Insurance companies discover that solid risk management depends upon building stronger insurance risk culture

Insurers must build stronger insurance risk culture

Regulators urge insurers to build deeper risk cultures to drive the right risk behaviors.

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Traditionally, ‘risk’ within insurance is seen as solely the domain of the actuary. This is no longer the case.

As financial regulators take a heightened interest in insurance company risk management, they note that insurance risk cultures should be based on sound, articulated values and be carefully managed by company leadership. They opine that insurers with 
a strong risk management culture and ethical business practices are less likely to experience damaging risk events and are better placed to deal with those events that do occur. 

Why insurance risk culture matters

Risk culture can be described as the way in which decision-makers at all levels within an insurer consider and take risks. However, defining risk culture, and establishing a sound risk management framework, is a considerable challenge.

Traditionally, ‘risk’ within insurance is seen as solely the domain of the actuary, and employees in customer-facing or product design positions may have never even acknowledged that there is a risk management element to their work. Consequently, many organizations fail to prevent excessive or inappropriate risk-taking, which can, in some cases, cause significant losses, penalties and negative publicity. 

In organizations with weak or undeveloped risk cultures, responsibility for risk management is unclear, with 
lack of board oversight and direction, 
low awareness of risks amongst employees, and deficiencies in risk monitoring, reporting and controls. The risk management function itself is typically under-resourced and under-qualified. 

Perhaps more importantly, individuals 
are not measured or incentivized on 
risk performance, and there is an over-tolerant attitude to breaches or mistakes, with those taking excessive 
or inappropriate risks rarely disciplined, implying that such behavior is acceptable. 

Insurance companies’ reputations are also at daily risk from poor service quality resulting from slow, inaccurate or unfair claims handling, or marketing messages that over-promise benefits.

Regulators examine insurance risk behavior

Compliance reporting, for regulations including Solvency II and International Financial Reporting Standards (IFRS), can also highlight weaknesses in risk management. Insurers may be unable to demonstrate that controls are in place, and being adhered to, and fail to produce accurate reporting that paints a true picture of the business. 

Consequently, regulators are demanding more risk-sensitive capital regimes, as well as stress and scenario requirements. They are also, increasingly, requiring a clearly articulated risk appetite statement, better assessments of risk management frameworks and risk culture, and expecting senior executives to be rewarded directly for encouraging sensible risk-taking behavior that supports long-term corporate financial interests.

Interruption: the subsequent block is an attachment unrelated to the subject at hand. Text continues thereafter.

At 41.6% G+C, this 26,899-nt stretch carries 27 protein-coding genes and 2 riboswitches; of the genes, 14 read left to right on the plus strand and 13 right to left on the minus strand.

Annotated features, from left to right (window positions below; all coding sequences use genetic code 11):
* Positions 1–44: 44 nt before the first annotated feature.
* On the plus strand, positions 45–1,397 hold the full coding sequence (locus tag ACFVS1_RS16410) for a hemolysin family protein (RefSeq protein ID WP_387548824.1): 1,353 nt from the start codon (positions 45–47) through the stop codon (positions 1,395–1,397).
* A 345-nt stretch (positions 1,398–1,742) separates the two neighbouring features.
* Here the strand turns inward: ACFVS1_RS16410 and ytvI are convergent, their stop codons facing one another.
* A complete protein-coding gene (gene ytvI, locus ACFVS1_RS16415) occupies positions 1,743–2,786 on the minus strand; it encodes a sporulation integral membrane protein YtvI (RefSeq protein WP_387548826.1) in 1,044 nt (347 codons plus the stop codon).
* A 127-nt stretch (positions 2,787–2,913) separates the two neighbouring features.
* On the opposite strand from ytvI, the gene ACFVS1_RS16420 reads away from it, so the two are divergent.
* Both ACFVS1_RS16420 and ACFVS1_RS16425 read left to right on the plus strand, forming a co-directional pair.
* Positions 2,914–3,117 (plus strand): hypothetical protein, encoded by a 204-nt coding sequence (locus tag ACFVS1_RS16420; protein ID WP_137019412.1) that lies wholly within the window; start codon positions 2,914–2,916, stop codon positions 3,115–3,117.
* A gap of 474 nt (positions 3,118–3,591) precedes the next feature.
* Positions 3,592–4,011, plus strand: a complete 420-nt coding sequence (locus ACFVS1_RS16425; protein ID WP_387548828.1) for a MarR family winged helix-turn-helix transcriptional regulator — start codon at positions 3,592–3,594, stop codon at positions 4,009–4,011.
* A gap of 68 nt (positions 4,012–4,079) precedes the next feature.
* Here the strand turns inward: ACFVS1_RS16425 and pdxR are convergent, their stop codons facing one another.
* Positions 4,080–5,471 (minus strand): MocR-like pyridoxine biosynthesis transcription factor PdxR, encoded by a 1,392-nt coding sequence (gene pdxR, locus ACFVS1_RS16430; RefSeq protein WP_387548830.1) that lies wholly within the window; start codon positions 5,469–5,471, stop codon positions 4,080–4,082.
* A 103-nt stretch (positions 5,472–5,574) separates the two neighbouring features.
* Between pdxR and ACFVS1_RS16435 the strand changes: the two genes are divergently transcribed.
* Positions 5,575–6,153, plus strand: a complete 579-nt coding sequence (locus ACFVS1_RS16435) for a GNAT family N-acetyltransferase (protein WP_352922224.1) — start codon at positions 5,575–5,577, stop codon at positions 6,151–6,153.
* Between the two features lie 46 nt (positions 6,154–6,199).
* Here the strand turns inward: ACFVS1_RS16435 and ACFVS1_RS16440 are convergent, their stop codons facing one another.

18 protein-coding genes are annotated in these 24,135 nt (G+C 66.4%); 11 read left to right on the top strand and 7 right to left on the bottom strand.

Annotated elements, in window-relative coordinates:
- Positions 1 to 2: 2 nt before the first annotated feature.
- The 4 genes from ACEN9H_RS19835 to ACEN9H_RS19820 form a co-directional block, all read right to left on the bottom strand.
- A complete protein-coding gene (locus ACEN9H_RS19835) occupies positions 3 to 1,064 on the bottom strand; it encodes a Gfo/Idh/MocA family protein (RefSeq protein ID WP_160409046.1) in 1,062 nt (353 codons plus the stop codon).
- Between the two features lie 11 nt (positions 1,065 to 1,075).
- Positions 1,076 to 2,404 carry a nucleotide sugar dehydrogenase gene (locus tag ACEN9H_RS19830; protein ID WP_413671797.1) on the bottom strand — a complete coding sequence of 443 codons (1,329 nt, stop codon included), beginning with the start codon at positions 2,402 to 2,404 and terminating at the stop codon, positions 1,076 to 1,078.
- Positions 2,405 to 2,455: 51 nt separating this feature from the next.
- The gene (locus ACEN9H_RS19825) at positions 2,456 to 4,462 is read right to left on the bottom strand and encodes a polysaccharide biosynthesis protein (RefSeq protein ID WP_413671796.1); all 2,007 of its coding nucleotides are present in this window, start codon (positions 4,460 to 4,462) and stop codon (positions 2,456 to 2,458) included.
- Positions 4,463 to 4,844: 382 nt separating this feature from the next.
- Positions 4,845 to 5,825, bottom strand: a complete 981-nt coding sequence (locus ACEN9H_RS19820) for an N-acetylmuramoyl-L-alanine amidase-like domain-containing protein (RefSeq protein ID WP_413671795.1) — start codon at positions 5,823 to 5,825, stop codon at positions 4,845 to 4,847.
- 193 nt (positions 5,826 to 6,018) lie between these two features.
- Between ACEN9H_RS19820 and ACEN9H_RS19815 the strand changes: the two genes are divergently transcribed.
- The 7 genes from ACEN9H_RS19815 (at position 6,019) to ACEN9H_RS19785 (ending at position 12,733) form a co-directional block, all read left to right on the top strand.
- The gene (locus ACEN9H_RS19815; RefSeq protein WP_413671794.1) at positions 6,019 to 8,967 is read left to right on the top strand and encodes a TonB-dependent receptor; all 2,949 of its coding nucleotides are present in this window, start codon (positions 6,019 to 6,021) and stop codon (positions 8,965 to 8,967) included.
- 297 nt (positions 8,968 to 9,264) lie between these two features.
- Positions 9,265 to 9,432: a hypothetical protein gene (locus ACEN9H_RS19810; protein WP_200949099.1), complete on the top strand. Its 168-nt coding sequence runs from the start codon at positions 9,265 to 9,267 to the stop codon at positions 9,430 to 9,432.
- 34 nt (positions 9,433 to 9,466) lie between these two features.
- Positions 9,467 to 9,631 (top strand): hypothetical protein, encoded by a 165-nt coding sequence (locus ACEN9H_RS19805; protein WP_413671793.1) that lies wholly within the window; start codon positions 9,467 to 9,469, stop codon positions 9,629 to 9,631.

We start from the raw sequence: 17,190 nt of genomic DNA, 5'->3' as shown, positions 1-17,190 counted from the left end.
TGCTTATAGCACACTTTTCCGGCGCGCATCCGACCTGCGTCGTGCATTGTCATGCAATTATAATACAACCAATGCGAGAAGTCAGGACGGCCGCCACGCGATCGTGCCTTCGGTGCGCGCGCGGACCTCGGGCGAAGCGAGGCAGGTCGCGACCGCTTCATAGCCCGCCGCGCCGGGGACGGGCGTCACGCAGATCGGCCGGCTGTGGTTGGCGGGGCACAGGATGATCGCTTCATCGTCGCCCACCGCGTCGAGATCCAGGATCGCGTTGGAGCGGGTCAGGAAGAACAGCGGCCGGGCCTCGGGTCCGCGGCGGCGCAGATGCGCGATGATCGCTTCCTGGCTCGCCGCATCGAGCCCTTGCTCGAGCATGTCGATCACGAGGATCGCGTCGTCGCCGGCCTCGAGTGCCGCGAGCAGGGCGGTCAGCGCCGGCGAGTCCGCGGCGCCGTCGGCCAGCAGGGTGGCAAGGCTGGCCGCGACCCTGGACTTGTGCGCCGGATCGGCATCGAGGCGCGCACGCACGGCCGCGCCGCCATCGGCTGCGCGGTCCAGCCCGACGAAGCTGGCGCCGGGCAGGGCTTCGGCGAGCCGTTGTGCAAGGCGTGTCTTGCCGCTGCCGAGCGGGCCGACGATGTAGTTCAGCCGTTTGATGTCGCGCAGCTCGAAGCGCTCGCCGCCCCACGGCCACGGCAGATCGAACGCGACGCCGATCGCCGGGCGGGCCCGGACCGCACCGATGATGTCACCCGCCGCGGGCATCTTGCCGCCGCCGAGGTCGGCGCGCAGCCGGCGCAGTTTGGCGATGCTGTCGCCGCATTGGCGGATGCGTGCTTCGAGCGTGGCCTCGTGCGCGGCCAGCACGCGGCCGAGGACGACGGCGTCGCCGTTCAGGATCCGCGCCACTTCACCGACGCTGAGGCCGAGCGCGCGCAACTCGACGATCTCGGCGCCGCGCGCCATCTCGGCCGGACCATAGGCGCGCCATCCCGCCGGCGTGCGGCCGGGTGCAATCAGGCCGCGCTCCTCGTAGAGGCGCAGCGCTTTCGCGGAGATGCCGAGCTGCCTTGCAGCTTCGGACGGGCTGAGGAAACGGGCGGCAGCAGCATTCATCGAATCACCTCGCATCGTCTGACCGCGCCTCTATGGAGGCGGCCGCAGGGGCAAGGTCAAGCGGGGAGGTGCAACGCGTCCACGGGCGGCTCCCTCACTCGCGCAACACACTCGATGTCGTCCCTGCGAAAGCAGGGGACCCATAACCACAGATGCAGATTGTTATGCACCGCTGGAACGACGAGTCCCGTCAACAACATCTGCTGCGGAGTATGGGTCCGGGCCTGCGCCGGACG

Measuring insurance risk management frameworks

There are three important questions to help insurance companies improve their risk capabilities:

  • Does the organization have appropriate structures and processes in place to define the desired culture?
  • Are those structures and processes adequate to create the desired culture?
  • Do structures and processes drive effective behaviors in practice? 

An in-depth evaluation involves close scrutiny of risk and compliance policies and past interactions with regulators, along with detailed observations of staff behavior at all levels. Data analysis can reveal patterns of customer complaints, regulatory fines and requests for closer supervision and monitoring, across different departments and locations.

To build an effective risk transformation program, an insurer should aim to build a culture aligned with strategy, values and risk appetite. It needs to detail actions to address any gaps in current risk management practices; actions that are specific, owned by an accountable executive, subject to time limits and have relevant success indicators. 

Traits of solid insurance risk cultures

Insurance companies with strong risk cultures are likely to exhibit four key characteristics:

  • Tone at the top
: The board and executive management should drive risk culture, with leaders exhibiting total consistency in words 
and actions, taking a visible lead in risk management activities – and being fully accountable when risk parameters are breached.
  • Communication
: Although leaders set the tone, senior managers of divisions and business units are also part of the communication process, which must filter down through the organization – and between departments – to the most junior people.
  • Responsiveness: 
In a risk-aware culture, issues are escalated and dealt with swiftly and decisively, before they can become major problems, with a central point of contact for all employees for the management and treatment of risks.
  • Commitment
: Risk must become second nature to all, and not something that applies only to actuaries and/or a central risk team. High profile cultural transformation programs often fail to achieve lasting change because they don’t explain how individuals should behave
to be more risk-aware. Performance management and related compensation systems are key to gaining commitment. 

Having invested in risk processes and frameworks, insurance companies must also devote resources to building a risk culture, to bring frameworks to life and to ensure adherence to policies. Once this has been achieved, all employees – not just actuaries – will be able to say that they are risk managers. 

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